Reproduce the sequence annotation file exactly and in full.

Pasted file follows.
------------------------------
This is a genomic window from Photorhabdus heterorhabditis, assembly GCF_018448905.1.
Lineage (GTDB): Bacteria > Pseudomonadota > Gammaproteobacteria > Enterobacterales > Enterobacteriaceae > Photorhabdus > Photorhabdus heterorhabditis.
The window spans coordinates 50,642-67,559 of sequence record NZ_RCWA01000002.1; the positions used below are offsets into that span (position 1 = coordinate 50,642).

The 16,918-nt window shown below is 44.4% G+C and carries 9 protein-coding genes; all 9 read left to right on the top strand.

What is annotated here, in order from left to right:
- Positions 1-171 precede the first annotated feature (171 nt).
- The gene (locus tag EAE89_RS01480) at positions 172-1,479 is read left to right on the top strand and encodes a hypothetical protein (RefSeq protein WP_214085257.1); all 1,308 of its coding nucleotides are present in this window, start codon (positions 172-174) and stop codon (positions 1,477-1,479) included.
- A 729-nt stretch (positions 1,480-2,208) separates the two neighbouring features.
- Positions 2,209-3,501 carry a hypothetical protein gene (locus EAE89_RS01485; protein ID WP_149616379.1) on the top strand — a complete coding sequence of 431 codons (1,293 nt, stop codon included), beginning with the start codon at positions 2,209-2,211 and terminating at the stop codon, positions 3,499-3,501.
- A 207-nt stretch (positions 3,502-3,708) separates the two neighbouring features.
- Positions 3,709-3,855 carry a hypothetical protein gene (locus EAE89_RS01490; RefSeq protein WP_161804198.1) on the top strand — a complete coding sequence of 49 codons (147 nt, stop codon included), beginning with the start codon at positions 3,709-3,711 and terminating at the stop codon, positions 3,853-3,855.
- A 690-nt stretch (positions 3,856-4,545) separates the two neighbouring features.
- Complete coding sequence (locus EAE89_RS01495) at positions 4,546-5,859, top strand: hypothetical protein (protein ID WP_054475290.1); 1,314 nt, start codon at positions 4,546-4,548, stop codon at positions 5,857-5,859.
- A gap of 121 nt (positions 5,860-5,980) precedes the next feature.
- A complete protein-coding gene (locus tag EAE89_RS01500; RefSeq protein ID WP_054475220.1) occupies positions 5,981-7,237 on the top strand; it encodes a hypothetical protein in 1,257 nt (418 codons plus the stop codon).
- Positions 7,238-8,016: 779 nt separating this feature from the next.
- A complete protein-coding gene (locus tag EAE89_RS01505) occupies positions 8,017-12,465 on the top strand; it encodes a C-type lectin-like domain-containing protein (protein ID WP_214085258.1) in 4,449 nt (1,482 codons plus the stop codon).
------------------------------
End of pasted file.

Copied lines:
This is a genomic window from Photorhabdus heterorhabditis, assembly GCF_018448905.1.
Lineage (GTDB): Bacteria > Pseudomonadota > Gammaproteobacteria > Enterobacterales > Enterobacteriaceae > Photorhabdus > Photorhabdus heterorhabditis.
The window spans coordinates 50,642-67,559 of sequence record NZ_RCWA01000002.1; the positions used below are offsets into that span (position 1 = coordinate 50,642).

The 16,918-nt window shown below is 44.4% G+C and carries 9 protein-coding genes; all 9 read left to right on the top strand.

What is annotated here, in order from left to right:
- Positions 1-171 precede the first annotated feature (171 nt).
- The gene (locus tag EAE89_RS01480) at positions 172-1,479 is read left to right on the top strand and encodes a hypothetical protein (RefSeq protein WP_214085257.1); all 1,308 of its coding nucleotides are present in this window, start codon (positions 172-174) and stop codon (positions 1,477-1,479) included.
- A 729-nt stretch (positions 1,480-2,208) separates the two neighbouring features.
- Positions 2,209-3,501 carry a hypothetical protein gene (locus EAE89_RS01485; protein ID WP_149616379.1) on the top strand — a complete coding sequence of 431 codons (1,293 nt, stop codon included), beginning with the start codon at positions 2,209-2,211 and terminating at the stop codon, positions 3,499-3,501.
- A 207-nt stretch (positions 3,502-3,708) separates the two neighbouring features.
- Positions 3,709-3,855 carry a hypothetical protein gene (locus EAE89_RS01490; RefSeq protein WP_161804198.1) on the top strand — a complete coding sequence of 49 codons (147 nt, stop codon included), beginning with the start codon at positions 3,709-3,711 and terminating at the stop codon, positions 3,853-3,855.
- A 690-nt stretch (positions 3,856-4,545) separates the two neighbouring features.
- Complete coding sequence (locus EAE89_RS01495) at positions 4,546-5,859, top strand: hypothetical protein (protein ID WP_054475290.1); 1,314 nt, start codon at positions 4,546-4,548, stop codon at positions 5,857-5,859.
- A gap of 121 nt (positions 5,860-5,980) precedes the next feature.
- A complete protein-coding gene (locus tag EAE89_RS01500; RefSeq protein ID WP_054475220.1) occupies positions 5,981-7,237 on the top strand; it encodes a hypothetical protein in 1,257 nt (418 codons plus the stop codon).
- Positions 7,238-8,016: 779 nt separating this feature from the next.
- A complete protein-coding gene (locus tag EAE89_RS01505) occupies positions 8,017-12,465 on the top strand; it encodes a C-type lectin-like domain-containing protein (protein ID WP_214085258.1) in 4,449 nt (1,482 codons plus the stop codon).